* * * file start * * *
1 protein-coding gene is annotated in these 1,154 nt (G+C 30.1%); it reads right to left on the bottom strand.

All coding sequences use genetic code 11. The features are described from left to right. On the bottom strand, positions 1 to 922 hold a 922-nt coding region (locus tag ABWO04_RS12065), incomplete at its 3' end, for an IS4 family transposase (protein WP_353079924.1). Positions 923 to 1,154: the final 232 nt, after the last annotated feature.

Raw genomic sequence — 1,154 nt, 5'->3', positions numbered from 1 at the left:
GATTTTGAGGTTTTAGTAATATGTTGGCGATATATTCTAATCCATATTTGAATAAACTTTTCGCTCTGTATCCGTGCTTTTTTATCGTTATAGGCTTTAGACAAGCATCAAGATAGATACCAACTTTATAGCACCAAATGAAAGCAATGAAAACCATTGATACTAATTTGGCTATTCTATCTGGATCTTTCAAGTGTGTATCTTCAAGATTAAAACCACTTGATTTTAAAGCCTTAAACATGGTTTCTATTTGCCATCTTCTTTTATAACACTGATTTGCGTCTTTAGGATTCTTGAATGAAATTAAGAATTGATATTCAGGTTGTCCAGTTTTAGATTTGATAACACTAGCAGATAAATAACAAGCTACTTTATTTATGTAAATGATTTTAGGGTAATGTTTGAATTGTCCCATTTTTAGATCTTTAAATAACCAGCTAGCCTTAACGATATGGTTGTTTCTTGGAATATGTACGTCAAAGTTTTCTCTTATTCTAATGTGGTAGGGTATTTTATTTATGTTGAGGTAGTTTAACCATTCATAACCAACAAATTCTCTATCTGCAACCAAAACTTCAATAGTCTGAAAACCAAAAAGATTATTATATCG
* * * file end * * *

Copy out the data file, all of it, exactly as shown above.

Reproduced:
1 protein-coding gene is annotated in these 1,154 nt (G+C 30.1%); it reads right to left on the bottom strand.

All coding sequences use genetic code 11. The features are described from left to right. On the bottom strand, positions 1 to 922 hold a 922-nt coding region (locus tag ABWO04_RS12065), incomplete at its 3' end, for an IS4 family transposase (protein WP_353079924.1). Positions 923 to 1,154: the final 232 nt, after the last annotated feature.

Raw genomic sequence — 1,154 nt, 5'->3', positions numbered from 1 at the left:
GATTTTGAGGTTTTAGTAATATGTTGGCGATATATTCTAATCCATATTTGAATAAACTTTTCGCTCTGTATCCGTGCTTTTTTATCGTTATAGGCTTTAGACAAGCATCAAGATAGATACCAACTTTATAGCACCAAATGAAAGCAATGAAAACCATTGATACTAATTTGGCTATTCTATCTGGATCTTTCAAGTGTGTATCTTCAAGATTAAAACCACTTGATTTTAAAGCCTTAAACATGGTTTCTATTTGCCATCTTCTTTTATAACACTGATTTGCGTCTTTAGGATTCTTGAATGAAATTAAGAATTGATATTCAGGTTGTCCAGTTTTAGATTTGATAACACTAGCAGATAAATAACAAGCTACTTTATTTATGTAAATGATTTTAGGGTAATGTTTGAATTGTCCCATTTTTAGATCTTTAAATAACCAGCTAGCCTTAACGATATGGTTGTTTCTTGGAATATGTACGTCAAAGTTTTCTCTTATTCTAATGTGGTAGGGTATTTTATTTATGTTGAGGTAGTTTAACCATTCATAACCAACAAATTCTCTATCTGCAACCAAAACTTCAATAGTCTGAAAACCAAAAAGATTATTATATCG